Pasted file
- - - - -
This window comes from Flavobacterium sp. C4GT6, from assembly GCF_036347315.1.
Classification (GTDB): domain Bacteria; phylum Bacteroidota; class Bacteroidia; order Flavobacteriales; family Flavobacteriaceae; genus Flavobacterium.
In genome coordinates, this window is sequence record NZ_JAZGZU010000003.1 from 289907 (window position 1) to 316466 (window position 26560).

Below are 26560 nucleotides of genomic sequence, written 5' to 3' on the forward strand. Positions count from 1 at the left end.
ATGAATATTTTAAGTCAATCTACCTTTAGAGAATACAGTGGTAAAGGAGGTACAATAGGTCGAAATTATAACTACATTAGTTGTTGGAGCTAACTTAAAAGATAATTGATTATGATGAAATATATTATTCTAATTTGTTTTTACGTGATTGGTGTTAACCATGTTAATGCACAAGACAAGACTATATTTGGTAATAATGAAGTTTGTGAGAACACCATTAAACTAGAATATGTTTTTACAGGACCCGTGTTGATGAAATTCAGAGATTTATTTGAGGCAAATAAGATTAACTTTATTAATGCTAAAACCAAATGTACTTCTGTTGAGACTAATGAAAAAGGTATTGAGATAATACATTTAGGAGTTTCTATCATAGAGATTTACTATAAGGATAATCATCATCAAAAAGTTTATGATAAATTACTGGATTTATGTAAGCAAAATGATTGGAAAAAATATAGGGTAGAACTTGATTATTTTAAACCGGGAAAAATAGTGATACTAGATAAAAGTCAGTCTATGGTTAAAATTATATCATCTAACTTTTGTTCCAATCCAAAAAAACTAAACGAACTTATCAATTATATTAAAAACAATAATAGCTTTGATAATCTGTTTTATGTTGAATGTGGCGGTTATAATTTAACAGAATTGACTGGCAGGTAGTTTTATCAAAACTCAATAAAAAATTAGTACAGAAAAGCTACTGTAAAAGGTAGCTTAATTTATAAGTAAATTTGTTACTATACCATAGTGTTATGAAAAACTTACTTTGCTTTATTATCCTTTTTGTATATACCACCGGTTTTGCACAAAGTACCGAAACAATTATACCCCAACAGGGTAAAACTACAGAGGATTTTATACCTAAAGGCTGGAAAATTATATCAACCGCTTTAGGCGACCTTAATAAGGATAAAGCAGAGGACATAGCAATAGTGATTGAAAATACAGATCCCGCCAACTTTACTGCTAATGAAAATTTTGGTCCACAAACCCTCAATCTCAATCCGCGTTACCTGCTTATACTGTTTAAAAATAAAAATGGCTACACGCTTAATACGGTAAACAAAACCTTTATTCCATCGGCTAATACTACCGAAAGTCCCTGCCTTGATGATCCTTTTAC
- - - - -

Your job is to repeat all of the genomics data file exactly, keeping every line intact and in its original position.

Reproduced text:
This window comes from Flavobacterium sp. C4GT6, from assembly GCF_036347315.1.
Classification (GTDB): domain Bacteria; phylum Bacteroidota; class Bacteroidia; order Flavobacteriales; family Flavobacteriaceae; genus Flavobacterium.
In genome coordinates, this window is sequence record NZ_JAZGZU010000003.1 from 289907 (window position 1) to 316466 (window position 26560).

Below are 26560 nucleotides of genomic sequence, written 5' to 3' on the forward strand. Positions count from 1 at the left end.
ATGAATATTTTAAGTCAATCTACCTTTAGAGAATACAGTGGTAAAGGAGGTACAATAGGTCGAAATTATAACTACATTAGTTGTTGGAGCTAACTTAAAAGATAATTGATTATGATGAAATATATTATTCTAATTTGTTTTTACGTGATTGGTGTTAACCATGTTAATGCACAAGACAAGACTATATTTGGTAATAATGAAGTTTGTGAGAACACCATTAAACTAGAATATGTTTTTACAGGACCCGTGTTGATGAAATTCAGAGATTTATTTGAGGCAAATAAGATTAACTTTATTAATGCTAAAACCAAATGTACTTCTGTTGAGACTAATGAAAAAGGTATTGAGATAATACATTTAGGAGTTTCTATCATAGAGATTTACTATAAGGATAATCATCATCAAAAAGTTTATGATAAATTACTGGATTTATGTAAGCAAAATGATTGGAAAAAATATAGGGTAGAACTTGATTATTTTAAACCGGGAAAAATAGTGATACTAGATAAAAGTCAGTCTATGGTTAAAATTATATCATCTAACTTTTGTTCCAATCCAAAAAAACTAAACGAACTTATCAATTATATTAAAAACAATAATAGCTTTGATAATCTGTTTTATGTTGAATGTGGCGGTTATAATTTAACAGAATTGACTGGCAGGTAGTTTTATCAAAACTCAATAAAAAATTAGTACAGAAAAGCTACTGTAAAAGGTAGCTTAATTTATAAGTAAATTTGTTACTATACCATAGTGTTATGAAAAACTTACTTTGCTTTATTATCCTTTTTGTATATACCACCGGTTTTGCACAAAGTACCGAAACAATTATACCCCAACAGGGTAAAACTACAGAGGATTTTATACCTAAAGGCTGGAAAATTATATCAACCGCTTTAGGCGACCTTAATAAGGATAAAGCAGAGGACATAGCAATAGTGATTGAAAATACAGATCCCGCCAACTTTACTGCTAATGAAAATTTTGGTCCACAAACCCTCAATCTCAATCCGCGTTACCTGCTTATACTGTTTAAAAATAAAAATGGCTACACGCTTAATACGGTAAACAAAACCTTTATTCCATCGGCTAATACTACCGAAAGTCCCTGCCTTGATGATCCTTTTAC